way this unified Medi-Cal SOC
works is that all providers (except the IHSS providers) input SOC data into MEDS to show that SOC has been paid or obligated. Ordinarily, a provider will swipe the
Medi-Cal beneficiary’s BIC card in order to look up SOC
data on a system called AEVS. This
system tells the Medi-Cal provider how much the total SOC
is, and how much of the SOC has
not yet been paid or obligated (remaining SOC). The Medi-Cal provider then knows whether to
bill the beneficiary or bill Medi-Cal for the service. If the Medi-Cal provider bills the
beneficiary, the amount billed is input and shows up in MEDS
as part of the incurred SOC.
a Medi-Cal beneficiary receives MRE from a non-Medi-Cal provider, or receives
MRE that are not reimbursable by Medi-Cal, the beneficiary must take receipts
to the County Welfare Department (CWD) Medi-Cal eligibility worker and have the
information entered into MEDS. This part of the process has not changed.
the CWD cannot swipe the BIC card in order to determine how much SOC remains and must therefore be paid by the IHSS
recipient to the IHSS provider. Instead,
the CWD looks up the remaining SOC
in the MEDS system when processing
the timesheet. This remaining SOC is then deducted from the check to the provider
instead of the full IHSS SOC, as
was done under the old system.
under the new system, the SOC
deducted from the check to the provider can be less than the full IHSS SOC depending on what the MEDS
system shows. If the IHSS recipient has
not paid or obligated any SOC, the
deduction from the provider check will be the full amount of the SOC (prorated because of two monthly IHSS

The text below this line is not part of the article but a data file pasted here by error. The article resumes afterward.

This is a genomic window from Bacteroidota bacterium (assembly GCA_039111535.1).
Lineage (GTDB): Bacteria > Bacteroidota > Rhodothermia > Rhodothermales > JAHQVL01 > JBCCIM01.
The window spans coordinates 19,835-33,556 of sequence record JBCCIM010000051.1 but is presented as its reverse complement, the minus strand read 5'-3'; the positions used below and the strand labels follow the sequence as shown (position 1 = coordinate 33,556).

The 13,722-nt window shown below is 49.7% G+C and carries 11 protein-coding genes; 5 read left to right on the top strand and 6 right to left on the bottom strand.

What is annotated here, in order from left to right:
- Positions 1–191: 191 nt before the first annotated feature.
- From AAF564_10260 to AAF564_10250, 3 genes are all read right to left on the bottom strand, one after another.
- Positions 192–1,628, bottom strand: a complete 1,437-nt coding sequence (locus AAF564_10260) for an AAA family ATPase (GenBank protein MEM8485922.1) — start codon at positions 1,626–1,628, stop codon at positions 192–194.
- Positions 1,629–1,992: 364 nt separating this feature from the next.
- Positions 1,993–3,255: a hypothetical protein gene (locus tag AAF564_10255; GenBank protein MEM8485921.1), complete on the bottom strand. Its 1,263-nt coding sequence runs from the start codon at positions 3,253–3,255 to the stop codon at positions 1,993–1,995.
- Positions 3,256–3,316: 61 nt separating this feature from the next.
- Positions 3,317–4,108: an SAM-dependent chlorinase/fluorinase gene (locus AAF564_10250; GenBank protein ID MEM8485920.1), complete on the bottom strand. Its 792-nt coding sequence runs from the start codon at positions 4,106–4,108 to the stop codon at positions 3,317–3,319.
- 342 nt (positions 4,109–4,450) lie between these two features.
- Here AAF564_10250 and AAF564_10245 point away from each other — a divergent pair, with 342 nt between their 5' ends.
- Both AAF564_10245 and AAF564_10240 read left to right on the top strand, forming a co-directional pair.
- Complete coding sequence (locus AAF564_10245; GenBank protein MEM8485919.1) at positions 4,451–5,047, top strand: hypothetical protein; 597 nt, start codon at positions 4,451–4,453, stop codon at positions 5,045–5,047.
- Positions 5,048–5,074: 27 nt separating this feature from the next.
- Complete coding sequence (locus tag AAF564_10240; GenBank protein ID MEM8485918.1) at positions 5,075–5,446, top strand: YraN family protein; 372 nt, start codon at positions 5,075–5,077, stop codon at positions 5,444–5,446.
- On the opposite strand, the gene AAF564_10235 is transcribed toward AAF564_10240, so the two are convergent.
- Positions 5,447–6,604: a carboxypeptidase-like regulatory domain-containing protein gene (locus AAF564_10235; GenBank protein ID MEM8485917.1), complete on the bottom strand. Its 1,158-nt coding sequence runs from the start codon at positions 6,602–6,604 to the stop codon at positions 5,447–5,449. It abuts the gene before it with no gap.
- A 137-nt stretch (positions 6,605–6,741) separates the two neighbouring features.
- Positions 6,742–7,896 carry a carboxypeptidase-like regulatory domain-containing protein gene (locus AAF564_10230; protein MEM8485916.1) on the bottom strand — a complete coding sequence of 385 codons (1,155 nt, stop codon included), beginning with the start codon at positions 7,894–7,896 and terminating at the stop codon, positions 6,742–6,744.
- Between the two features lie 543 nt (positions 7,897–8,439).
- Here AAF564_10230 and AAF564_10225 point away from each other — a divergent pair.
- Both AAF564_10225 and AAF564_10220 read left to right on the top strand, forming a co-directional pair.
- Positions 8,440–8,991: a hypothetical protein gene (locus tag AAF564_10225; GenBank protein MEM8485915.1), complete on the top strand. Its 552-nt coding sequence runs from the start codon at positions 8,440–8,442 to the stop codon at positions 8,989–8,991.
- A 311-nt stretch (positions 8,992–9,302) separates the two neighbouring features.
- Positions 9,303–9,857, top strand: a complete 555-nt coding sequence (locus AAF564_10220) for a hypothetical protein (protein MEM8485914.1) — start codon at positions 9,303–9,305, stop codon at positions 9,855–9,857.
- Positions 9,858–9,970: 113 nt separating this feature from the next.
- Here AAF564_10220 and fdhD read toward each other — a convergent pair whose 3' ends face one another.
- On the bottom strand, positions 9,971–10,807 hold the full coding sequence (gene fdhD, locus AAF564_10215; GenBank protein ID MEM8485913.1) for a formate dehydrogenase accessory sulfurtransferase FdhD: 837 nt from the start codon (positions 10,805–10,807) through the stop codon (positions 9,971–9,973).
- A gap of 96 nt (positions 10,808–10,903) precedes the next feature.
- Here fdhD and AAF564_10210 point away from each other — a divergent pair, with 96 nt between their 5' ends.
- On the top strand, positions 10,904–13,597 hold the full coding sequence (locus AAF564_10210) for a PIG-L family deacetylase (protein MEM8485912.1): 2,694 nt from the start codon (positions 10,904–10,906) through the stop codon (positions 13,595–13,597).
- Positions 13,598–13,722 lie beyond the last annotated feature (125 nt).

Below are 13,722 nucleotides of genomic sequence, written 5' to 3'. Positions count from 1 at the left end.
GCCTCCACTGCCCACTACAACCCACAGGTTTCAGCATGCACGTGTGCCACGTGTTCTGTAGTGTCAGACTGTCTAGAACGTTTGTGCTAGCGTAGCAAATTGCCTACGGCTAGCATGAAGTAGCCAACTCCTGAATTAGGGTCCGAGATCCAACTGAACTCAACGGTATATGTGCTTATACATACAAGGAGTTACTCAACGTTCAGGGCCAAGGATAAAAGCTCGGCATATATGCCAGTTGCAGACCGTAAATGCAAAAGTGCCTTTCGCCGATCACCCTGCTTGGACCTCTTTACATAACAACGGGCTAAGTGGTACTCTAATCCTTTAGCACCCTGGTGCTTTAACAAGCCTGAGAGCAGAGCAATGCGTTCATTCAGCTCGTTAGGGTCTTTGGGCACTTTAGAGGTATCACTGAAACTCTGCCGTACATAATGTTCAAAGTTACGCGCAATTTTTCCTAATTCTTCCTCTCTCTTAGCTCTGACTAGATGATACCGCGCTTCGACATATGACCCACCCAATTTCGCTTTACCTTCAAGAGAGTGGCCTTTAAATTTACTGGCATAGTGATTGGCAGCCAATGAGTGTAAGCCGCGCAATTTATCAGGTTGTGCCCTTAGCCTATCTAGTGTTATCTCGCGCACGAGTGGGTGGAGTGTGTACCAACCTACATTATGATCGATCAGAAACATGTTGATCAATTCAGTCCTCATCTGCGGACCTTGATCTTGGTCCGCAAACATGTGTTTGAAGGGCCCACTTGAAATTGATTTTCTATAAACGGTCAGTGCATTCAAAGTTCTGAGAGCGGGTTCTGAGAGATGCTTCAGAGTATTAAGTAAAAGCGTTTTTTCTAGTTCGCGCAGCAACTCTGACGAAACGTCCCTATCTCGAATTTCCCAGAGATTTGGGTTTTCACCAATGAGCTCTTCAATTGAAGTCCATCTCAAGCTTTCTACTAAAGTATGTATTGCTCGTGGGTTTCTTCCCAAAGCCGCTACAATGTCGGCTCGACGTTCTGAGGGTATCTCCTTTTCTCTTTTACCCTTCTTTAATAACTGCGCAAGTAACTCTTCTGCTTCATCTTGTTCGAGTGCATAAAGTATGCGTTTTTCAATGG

payments). If the IHSS recipient has
paid or obligated SOC for MRE, the
SOC deduction from the check will be
the remaining SOC.
the CWD determines the actual IHSS SOC
and deducts that amount from the check, the system generates two notices of
action. One notice is sent to the IHSS
provider telling the IHSS provider how much to collect from the IHSS recipient. The other notice is to the IHSS recipient
telling the IHSS recipient how much the IHSS recipient must pay directly to the
Potential Problems with New Share of
No Apparent Retroactive Processing of Buy-Out Amounts
main problem with this system is that there may be a delay in Medi-Cal provider
MRE information showing up in the MEDS
system. If the IHSS SOC is deducted from the paycheck before the other
MRE information shows up in the system, the beneficiary will have to pay more
than his or her Medi-Cal SOC for
both Medi-Cal MRE and IHSS services.
Apparently, there will be no retroactive SOC
adjustments to correct this. Buy-Out
information will be processed between the 24th and 28th
of the month. If there is a glitch in
the system so that the Buy-Out is not processed, the beneficiary will be
responsible for the entire Medi-Cal SOC
for the month.
No Proration of SOC Deductions among Multiple Providers’ Checks
the new system, the first timesheet processed will result in the SOC deduction from that provider’s check. If you have more than one provider, SOC will
not be prorated among the various provider checks.
Delays and Elimination of Direct Deposit In Advance Payment
the new system, advance pay with SOC
checks will be processed manually.
Processing must be done on or after the first of the month. Therefore, there will be a delay in receiving
the advance pay check. Direct deposit
will no longer be available for advance pay checks.
Possible Ways to Avoid a SOC
One thing to consider in all